Over the years, writers such as Tim O’Brien and Michael Herr have written about the Vietnam War and its aftermath from an American soldier’s perspective; Robert Olen Butler, on the other hand, performed a feat of cultural ventriloquism in A Good Scent from a Strange Mountain, describing the country, the conflict, and its aftermath from a (mostly civilian) Vietnamese point of view.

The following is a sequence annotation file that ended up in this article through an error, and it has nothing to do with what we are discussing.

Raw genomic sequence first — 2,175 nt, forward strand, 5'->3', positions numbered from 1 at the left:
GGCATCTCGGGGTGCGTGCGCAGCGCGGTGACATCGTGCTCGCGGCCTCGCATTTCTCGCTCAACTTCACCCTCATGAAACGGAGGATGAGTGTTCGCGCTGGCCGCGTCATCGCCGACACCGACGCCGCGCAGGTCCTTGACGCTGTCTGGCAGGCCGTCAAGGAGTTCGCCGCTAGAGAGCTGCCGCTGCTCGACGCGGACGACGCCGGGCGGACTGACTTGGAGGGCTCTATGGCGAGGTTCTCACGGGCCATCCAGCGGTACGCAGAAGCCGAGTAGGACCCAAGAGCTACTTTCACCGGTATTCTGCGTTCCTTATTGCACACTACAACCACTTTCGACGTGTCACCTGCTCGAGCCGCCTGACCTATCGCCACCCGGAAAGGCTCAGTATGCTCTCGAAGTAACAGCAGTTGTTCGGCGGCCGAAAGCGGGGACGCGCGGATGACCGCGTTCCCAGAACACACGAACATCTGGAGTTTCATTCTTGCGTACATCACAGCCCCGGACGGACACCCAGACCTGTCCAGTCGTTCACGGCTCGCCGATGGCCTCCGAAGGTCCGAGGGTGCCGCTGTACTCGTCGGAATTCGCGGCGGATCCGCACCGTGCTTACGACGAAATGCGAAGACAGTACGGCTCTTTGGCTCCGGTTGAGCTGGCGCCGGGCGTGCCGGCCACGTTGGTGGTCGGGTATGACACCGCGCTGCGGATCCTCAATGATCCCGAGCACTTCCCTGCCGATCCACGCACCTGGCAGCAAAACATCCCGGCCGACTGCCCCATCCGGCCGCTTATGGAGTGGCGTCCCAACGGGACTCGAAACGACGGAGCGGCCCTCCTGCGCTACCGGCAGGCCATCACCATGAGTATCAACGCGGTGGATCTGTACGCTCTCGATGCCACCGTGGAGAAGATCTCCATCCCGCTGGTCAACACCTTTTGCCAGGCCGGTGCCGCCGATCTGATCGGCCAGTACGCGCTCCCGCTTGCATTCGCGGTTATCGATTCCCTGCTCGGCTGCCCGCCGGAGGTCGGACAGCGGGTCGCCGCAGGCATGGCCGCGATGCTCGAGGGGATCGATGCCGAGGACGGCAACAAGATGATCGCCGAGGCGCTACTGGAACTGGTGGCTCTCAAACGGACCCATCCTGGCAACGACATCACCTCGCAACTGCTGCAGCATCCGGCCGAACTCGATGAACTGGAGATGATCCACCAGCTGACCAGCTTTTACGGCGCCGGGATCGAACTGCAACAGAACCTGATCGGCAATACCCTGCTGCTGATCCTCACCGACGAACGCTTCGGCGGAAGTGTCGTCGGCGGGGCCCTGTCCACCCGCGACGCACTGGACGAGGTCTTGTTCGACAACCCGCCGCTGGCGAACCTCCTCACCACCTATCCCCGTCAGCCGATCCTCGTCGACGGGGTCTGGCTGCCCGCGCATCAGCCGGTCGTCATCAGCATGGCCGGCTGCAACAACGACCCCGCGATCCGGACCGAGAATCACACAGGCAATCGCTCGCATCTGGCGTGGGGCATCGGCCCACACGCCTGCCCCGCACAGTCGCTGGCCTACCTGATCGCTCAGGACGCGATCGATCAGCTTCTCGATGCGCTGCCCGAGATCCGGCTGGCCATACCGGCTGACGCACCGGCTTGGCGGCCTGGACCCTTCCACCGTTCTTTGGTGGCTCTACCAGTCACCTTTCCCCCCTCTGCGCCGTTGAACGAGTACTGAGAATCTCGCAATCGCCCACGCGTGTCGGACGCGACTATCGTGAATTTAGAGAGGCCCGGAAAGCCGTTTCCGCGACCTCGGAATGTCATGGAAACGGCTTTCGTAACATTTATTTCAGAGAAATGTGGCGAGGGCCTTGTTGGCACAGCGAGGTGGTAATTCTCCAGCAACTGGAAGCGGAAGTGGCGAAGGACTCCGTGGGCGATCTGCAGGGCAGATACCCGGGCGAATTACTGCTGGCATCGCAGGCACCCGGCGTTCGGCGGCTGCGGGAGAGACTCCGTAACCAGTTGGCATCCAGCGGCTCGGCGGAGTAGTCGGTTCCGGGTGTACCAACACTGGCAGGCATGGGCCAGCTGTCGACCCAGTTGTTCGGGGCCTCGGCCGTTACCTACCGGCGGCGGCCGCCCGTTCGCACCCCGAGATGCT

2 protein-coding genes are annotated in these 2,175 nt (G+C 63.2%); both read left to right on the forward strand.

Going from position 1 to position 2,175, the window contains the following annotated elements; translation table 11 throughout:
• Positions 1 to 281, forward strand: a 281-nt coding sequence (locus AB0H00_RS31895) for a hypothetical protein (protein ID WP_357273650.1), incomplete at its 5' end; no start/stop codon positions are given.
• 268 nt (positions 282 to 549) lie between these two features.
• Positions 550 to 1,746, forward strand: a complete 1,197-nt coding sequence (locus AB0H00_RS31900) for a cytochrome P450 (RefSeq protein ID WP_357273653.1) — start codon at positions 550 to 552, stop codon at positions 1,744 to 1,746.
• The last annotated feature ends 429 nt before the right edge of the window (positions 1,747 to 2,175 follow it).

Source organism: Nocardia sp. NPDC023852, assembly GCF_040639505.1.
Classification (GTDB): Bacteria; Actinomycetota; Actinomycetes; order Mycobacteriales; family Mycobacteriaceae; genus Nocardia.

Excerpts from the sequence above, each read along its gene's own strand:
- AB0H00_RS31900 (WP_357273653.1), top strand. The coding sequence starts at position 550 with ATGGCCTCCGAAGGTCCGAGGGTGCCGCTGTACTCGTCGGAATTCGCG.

There’s something to be said for the genuine article, however, and in The Dragon Hunt, Tran Vu writes of diaspora, exile, and loss with the wisdom only experience can give. Born in Saigon in 1962, Vu fled his country 16 years later in a small, overcrowded boat that eventually wrecked on a coral reef. For 10 days he survived in the water, and this horrific experience is at the center of the first of five stories, “The Coral Reef.”Arms flailed like tentacles through the portholes, trying to get a grip on the hull. People were jumping overboard. Some were struggling through the wreckage to get to the sealed cabins, where we could hear the screams of the trapped women and children. By some instinct, I jumped into the sea. From the clean, spare terror of shipwreck, Vu moves to a more claustrophobic (and, unfortunately, more purple) rendering of domestic horror in “Gunboat on the Yangtze,” a dark and violent tale of madness and incest. These two stories stake out opposite extremes on the spectrum of Vu’s writing style. The other three fall somewhere in between, but even the least among them is infused with fierce intelligence and remarkable insight into the complex connections between memory, loss, and desire. In The Dragon Hunt, Vietnam, at last, speaks for itself. –Alix Wilber
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